The Art of Kalighat: The Threshold of Modernity.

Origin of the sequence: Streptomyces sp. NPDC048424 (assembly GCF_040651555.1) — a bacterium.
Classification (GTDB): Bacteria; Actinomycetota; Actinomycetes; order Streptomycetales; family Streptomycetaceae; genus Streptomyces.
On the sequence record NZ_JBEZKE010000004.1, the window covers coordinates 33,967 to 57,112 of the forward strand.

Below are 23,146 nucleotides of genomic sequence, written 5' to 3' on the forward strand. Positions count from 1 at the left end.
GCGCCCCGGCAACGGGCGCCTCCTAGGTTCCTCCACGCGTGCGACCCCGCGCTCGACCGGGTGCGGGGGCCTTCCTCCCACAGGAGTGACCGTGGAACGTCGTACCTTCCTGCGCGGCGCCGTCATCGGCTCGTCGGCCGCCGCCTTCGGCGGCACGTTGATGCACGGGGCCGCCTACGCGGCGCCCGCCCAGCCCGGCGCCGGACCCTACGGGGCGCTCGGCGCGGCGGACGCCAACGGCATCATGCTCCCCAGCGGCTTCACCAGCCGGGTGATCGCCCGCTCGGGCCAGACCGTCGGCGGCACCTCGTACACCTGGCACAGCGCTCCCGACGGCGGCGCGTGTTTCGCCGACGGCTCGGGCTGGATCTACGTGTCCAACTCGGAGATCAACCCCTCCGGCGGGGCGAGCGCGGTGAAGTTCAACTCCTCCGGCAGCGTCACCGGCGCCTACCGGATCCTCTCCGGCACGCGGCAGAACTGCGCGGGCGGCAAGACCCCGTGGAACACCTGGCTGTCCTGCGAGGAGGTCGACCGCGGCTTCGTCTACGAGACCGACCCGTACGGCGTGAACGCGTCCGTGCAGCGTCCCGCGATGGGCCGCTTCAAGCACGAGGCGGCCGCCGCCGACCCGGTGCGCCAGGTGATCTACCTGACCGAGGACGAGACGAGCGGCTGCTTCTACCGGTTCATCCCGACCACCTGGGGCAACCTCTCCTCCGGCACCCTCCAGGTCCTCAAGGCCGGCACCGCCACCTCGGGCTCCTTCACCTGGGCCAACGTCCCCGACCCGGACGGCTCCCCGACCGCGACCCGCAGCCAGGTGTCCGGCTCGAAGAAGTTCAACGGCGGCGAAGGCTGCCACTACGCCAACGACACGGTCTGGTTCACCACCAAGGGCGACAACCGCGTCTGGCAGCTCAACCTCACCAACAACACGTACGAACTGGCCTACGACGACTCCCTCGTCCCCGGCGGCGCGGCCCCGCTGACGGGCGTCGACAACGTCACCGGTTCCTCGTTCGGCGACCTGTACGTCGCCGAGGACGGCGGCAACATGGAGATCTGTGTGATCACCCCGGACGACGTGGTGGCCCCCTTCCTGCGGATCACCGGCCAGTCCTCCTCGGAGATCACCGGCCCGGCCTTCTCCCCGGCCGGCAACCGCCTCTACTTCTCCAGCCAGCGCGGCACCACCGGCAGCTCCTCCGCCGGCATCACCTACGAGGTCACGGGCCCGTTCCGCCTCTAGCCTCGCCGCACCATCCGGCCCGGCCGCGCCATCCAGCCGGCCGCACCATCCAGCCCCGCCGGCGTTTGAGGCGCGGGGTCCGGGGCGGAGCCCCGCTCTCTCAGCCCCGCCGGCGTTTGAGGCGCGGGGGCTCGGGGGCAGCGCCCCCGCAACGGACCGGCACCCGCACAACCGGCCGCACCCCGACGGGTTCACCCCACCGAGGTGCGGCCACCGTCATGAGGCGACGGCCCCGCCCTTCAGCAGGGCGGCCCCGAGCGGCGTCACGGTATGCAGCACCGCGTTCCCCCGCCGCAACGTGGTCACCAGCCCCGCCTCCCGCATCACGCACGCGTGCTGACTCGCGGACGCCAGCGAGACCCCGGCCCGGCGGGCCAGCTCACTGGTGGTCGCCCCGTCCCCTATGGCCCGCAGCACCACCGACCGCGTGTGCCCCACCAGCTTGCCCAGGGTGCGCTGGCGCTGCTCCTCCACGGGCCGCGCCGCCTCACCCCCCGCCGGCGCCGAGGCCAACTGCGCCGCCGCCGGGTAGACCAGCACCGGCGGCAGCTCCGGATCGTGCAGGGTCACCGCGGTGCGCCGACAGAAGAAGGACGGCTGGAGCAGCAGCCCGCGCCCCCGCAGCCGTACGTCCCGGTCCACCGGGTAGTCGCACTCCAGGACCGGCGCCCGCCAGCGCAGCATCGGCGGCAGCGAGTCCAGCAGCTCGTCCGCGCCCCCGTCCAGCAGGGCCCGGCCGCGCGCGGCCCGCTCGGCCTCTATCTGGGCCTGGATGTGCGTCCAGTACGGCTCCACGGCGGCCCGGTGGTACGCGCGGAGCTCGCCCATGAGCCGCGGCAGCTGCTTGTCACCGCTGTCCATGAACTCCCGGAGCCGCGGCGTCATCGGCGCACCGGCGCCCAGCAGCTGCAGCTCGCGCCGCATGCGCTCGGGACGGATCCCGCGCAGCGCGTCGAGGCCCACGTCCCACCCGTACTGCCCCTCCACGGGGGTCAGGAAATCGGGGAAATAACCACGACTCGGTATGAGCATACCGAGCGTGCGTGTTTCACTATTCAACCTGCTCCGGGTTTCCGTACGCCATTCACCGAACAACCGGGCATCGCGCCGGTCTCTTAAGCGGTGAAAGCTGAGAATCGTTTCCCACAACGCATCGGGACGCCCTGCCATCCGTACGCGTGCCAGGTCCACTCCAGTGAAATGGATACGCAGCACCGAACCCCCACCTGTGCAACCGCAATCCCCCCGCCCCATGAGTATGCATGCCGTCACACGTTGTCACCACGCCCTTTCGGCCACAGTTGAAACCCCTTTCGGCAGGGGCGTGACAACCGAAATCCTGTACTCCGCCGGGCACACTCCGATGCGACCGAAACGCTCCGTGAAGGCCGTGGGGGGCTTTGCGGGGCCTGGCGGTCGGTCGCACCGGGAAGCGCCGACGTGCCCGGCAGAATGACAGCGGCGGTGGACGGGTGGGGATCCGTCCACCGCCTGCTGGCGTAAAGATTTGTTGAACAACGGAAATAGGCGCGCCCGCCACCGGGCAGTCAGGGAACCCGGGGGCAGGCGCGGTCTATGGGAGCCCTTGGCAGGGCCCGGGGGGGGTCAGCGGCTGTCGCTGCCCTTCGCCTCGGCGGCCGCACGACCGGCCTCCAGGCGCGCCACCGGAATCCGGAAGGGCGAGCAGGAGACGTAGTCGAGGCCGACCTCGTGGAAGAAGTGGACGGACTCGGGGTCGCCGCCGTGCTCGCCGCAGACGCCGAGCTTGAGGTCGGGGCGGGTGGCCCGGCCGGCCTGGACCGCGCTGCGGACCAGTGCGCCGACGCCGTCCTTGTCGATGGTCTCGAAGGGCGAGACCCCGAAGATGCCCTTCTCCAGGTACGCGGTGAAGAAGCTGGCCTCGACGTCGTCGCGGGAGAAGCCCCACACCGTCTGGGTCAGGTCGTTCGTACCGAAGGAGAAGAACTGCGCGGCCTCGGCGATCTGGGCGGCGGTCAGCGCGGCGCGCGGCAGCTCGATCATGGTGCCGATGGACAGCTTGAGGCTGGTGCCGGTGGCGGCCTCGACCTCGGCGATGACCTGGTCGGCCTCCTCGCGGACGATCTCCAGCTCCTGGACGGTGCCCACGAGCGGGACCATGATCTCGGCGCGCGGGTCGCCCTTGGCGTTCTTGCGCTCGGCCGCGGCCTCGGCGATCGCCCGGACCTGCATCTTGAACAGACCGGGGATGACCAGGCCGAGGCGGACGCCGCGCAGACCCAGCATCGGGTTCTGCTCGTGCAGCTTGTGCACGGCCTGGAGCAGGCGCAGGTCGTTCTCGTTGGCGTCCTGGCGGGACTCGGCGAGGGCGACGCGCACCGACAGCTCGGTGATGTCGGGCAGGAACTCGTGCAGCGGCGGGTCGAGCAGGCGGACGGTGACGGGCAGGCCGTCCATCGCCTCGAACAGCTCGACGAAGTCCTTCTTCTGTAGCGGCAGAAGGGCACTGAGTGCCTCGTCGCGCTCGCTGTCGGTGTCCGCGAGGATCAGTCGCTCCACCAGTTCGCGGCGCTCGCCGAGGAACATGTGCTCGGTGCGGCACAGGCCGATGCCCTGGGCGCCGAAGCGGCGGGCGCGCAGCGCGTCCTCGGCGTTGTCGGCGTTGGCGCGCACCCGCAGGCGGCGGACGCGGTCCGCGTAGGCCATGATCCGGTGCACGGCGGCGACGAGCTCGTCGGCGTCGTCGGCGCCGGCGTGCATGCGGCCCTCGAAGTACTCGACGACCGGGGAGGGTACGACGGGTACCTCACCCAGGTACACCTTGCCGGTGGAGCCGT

There is an inextricable romance tied up with art in India in the early 20th century. Among the front ranking provinces of a colonized nation, Bengal became the epicentre of the tensions & dichotomies of a nascent Nationalism. On the most obvious level,the province demonstrated the need to counter the imperial British presence. This is sought with an assertion of an Indian identity in the constructing of Swadeshi,as much as in the need to modernize & to locate India among the comity of nations. This forward-backward pull in the political sphere made for a slew of contradictions & for a critical period of transition. Inevitably, the art of the period in different centres reflects these conflicts & tensions. The usual readings of modernity in Indian art are located in the introduction of oil painting & the western academic style that reached an apogee of acceptability in Raja Ravi Varma(1848-1906). However, the spirit of modernity in its unselfconscious critique of a growing urbanism & in its fluid influence on popular taste was demonstrated in the late 19th century in the art of Kalighat. Ideally, Kalighat painting should be seen in close conjunction with what is generically described as Early Bengal painting. This phase of painting initiated in the 19th century reflects the untutored efforts of the unidentified Indian artist to adapt the foreign medium of oil painting to the Indian mythic subject. One of its leading features is that it falls outside the Company School,which had an affinity for ethnographic & caste studies. By way of contrast Puranic narratives were a mainstay of the Early Bengal style. Early Bengal art explored the possibilities of translating the religious mythic subject as painted in tempera into the new,luminous medium of oil. In the movement from a traditional practice to an unguided & relatively liberal framework,some changes take place that make for both optical distortion & a free play of the interpretation of myth. By the way of contrast, in Kalighat painting, the idiom of a nascent modernity is more stylistically refined & developed. Kalighat as a body of work is highly attitudinal. From the late 19th century, it appropriated itself the role of social documentation & critique. Its choices of images could be journalistic & occasionally risque. Kalighat painting placed divinities & the slightly ridiculous Bengali Babu on the same footing. It represented Puranic myths,folk adages & the leading scandals of the time without any overt sense of hierarchical value. Like the prints of Battala & Chitpur, its role was as much to edify as to entertain its patron. In the corpus of 19th & early 20th century art,Kalighat also presented the woman as a sexual object for visual consumption. The social & cultural elements that fed into the making of Kalighat painting were numerous. It drew from jatra(street theatre),swang(pantomime), khemta(a form of popular dance), kobiwalla(poetry) & padavali kirtan(devotional singing). The other leading influence was of women appearing in theatre as actresses for the first time. Usually described as a courtesan,the plump & sensuous nayika of Kalighat is painted in highly mannered postures as she looks into a mirror,combs her hair or smells a rose. The significant contribution of the Kalighat artists is that he allows the subject to engage directly with the viewer in an engaging gaze. This makes a strong shift from the numerous nayika’s in the miniature tradition,who are oblivious to the viewer who looks in on their private acts of bathing,having their hair combed & so on. It marks a distinct social shift in the social status of the Nayika,from the courtly to the common. In comparison to the large corpus of Indian art,Kalighat is both secular & common.Kalighat’s significant contribution is that it convincingly negotiates a space for the new patron of art. It is a space that marks the easy overlap of the sacred & the sexual image, that evokes for the first time the city as subject & which pushes for new modes of image construction in the corpus of Indian art history.The contribution of Kalighat in the 20th century lies as much in its own intrinsic values as in its position as a model of ecleticism for contemporary art. Vinayak Pasricha.